German is a very rich and diverse language, and forms part of the West Germanic language family. The language first appeared during the Early Middle Ages with what linguists referred to as the ‘High German consonant shift’. This shift was a change in the way particular vowels were sounded, creating a new language which then gave rise to several other languages and dialects.

To briefly summarise the German language’s history, we will refer to the three most crucial periods that helped to shape its growth and standardisation.

  1. The initial period, the Old High German period, was mainly spoken with a number of different dialects and was characterised by a wide-ranging oral tradition with very few written texts.
  2. The Middle High German period followed between 1050 and 1350. During this period, the German tribes expanded and incorporated a substantial geographical territory equivalent to modern-day countries like Poland, Austria, the Czech Republic, Slovenia, Slovakia, Romania and Hungary, bringing about a massive increase in the number of German speakers. A number of linguistic changes were also still taking place and German started to replace Latin as the language used for official purposes.
  3. During the Early New High German period, which spanned between 1350 and 1650, Wilhelm Scherer, the German philologist, started developing Modern German. Many important historical events occurred during this period – in 1440, Gutenberg invented the printing press, which kicked off the Printing Revolution and Martin Luther translated the Bible from ancient Greek and Hebrew into German in 1534. This started the standardisation of written German, as well as the displacement of Latin as the principal language in the German states which were part of the Holy Roman Empire.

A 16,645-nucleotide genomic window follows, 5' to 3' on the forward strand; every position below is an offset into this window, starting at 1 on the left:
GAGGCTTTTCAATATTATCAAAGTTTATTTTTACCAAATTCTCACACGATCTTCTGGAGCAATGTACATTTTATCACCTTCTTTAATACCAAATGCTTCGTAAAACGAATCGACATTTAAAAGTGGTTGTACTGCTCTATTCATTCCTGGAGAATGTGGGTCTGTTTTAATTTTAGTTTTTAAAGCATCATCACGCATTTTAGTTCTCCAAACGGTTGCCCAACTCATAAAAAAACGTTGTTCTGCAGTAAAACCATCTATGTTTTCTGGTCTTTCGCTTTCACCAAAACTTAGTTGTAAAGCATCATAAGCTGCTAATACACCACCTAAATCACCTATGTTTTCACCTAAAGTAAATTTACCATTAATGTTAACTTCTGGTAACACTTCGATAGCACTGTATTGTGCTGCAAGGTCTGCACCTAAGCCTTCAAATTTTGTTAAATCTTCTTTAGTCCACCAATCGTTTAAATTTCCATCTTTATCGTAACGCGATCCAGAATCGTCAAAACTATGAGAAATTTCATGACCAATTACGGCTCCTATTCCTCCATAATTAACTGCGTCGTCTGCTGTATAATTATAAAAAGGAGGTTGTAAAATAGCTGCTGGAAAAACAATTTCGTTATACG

However, it was only during the middle of the 1700s that a standard of written German became widely accepted, because of its use in government and commerce by the Habsburg Empire. The Brothers Grimm continued the process of standardisation, by creating a dictionary, which was succeeded (in 1872) by the first Duden Handbook with orthographic and grammatical rules.

Notwithstanding, many different dialects of German developed and continued to be used in parts of Eastern Europe and across Central Europe.

At this point, you’re probably wondering what is the difference between a dialect and a language?

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Language and Dialect

Linguists, people who make a scientific study of a language, have suggested quite a number of definitions of language. Henry Sweet, an English language scholar and phonetician, asserted:

“Language is the expression of ideas by means of speech-sounds combined into words. Words are combined into sentences, this combination answering to that of ideas into thoughts.”

To someone, who is not a linguistic expert, this may come across as vague and may even appear to be referring to a dialect.

What Are the Differences?

A dialect can be considered to be a variance to the standard form of usage of a particular language, which may indicate where someone comes from. A dialect is also a speech pattern, which has its own phonological and grammatical rules, linguistic features and stylistic aspects, but has not been officially recognised as a language.

What causes a dialect to gain the status of a language are the social and political reasons. Dialects develop in a specific area or region and cause a language to be unique. This helps to explain the regional differences and provides insight into the identity and culture of a particular region.

There are many different dialects of German, originating in Germany, Switzerland and Austria, each having its own specific accent, syntax, vocabulary, etc.

german words
Written German ans spoken German differ in certain regions. - Source Unsplash

How Many German Dialects Are There?

The German language is so diverse that linguists and researchers have uncovered 16 regional dialectical groups that make up about 250 dialects, within the boundaries of Germany alone!

This diversity makes sense, when one considers all the former German villages and tribes that existed during the migration period to the East and the High German consonant shift.

Today, we present an overview of the 6 predominant German dialects and languages which are spoken nowadays: Low German, High German, Upper Saxon Dialect, Bavarian German, Swiss German and Austrian German.

Today, the distinction is far less, because Standard German is the social and political language utilised in Germany, Switzerland and Austria and, therefore, people can understand each other. Although there are a few differences in pronunciation, the written form remains the same.